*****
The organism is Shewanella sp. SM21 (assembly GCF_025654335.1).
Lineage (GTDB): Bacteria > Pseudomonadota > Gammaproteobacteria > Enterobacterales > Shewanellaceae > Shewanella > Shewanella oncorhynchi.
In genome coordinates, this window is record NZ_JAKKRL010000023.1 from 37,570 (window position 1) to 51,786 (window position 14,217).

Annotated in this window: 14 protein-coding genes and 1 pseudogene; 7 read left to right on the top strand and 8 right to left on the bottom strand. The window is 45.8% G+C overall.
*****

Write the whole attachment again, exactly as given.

The organism is Shewanella sp. SM21 (assembly GCF_025654335.1).
Lineage (GTDB): Bacteria > Pseudomonadota > Gammaproteobacteria > Enterobacterales > Shewanellaceae > Shewanella > Shewanella oncorhynchi.
In genome coordinates, this window is record NZ_JAKKRL010000023.1 from 37,570 (window position 1) to 51,786 (window position 14,217).

Annotated in this window: 14 protein-coding genes and 1 pseudogene; 7 read left to right on the top strand and 8 right to left on the bottom strand. The window is 45.8% G+C overall.